Local Nonprofit Works with Senator Kirsten Gillibrand on New Legislation Local Non-profit Works with Senator Kirsten Gillibrand on New Legislation

Bill calls for half of all jobs on I-81 construction to go to locals.

SYRACUSE,  N.Y. (NCC News) — “This bill is pretty much the mission of the Urban Job Task Force,” said Task Force President Deka Dancil.

The Urban Job Task Force advocates for equal access to employment opportunities in the Syracuse community. In March, they published a study on racial equity in the community. Dancil said the study was an effort to prove the racial disparity she sees in Syracuse.

Once the task force had the facts, they sent their report to every elected official they could think of and Senator Kirsten Gillibrand wanted to meet. She met with the group several times to discuss legislation she was developing.

Gillibrand, along with Mayor Ben Walsh and state senator Rachael May, announced the “Build Local, Hire Local Act” at JHP Industrial Supply Company today.

“Infrastructure across New York is crumbling and we have to do something about it,” said Gillibrand. “And when we do it is vital that we do it thoughtfully and purposefully in a way that rebuilds our communities that have been left behind by failed federal policy.”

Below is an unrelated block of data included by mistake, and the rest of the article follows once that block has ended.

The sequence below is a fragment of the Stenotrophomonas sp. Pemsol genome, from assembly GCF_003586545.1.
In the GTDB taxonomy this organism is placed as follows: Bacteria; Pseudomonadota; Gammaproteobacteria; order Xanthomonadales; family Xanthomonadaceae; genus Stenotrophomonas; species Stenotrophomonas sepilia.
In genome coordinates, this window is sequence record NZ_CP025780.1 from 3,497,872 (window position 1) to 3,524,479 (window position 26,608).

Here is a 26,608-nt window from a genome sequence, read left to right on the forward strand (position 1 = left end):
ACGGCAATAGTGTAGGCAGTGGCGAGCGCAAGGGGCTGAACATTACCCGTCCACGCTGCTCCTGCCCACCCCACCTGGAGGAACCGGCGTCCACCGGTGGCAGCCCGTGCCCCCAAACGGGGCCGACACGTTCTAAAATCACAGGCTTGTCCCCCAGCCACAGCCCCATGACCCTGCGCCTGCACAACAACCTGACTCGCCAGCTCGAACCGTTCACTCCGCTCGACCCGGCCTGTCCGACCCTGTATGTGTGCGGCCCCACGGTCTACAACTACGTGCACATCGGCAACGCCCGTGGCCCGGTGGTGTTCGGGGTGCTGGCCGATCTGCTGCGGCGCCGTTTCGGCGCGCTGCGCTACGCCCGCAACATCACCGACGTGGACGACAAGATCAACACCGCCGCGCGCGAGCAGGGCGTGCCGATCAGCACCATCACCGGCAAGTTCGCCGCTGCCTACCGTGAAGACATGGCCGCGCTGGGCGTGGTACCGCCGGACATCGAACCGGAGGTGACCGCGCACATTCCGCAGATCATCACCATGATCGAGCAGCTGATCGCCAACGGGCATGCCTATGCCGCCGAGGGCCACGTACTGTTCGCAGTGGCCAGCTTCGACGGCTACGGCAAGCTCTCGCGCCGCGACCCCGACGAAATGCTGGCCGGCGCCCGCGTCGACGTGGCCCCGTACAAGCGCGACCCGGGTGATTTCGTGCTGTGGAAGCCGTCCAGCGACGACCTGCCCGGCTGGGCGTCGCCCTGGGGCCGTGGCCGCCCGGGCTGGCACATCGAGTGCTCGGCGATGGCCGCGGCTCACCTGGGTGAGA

The bill would create a new federal grant program for infrastructure projects that aim to connect communities, like I-81’s community grid option, and reserve half the construction jobs for local residents.

Gillibrand cited the issues caused by the I-81 as one of the inspirations for her bill. Dancil said she has seen the history of I-81’s role in Syracuse’s poverty and racial inequality acknowledged more in recent years but she believes that is not enough.

“I find something very cruel about constantly acknowledging that history without doing every thing we can to ensure justice and right those wrongs,” said Dancil.

When it comes to the jobs that will be created by the construction of I-81, she said they need to include local residents and especially minorities.

“This is not dozens of good paying jobs, this is not hundreds of good paying jobs, this is thousands coming to Syracuse, the 18th poorest city in the nation,” said Dancil.

That’s what the new bill, if passed, would achieve.

“The Senator feels very competent that it will pass within the year and that would be in time for I-81 construction,” said Dancil.

In the interim, she’s encouraging community members to get involved.

“When the New York State Department of Transportation opens up for the public comment period, community members need to show up in person and say they support local jobs for I-81,” said Dancil.

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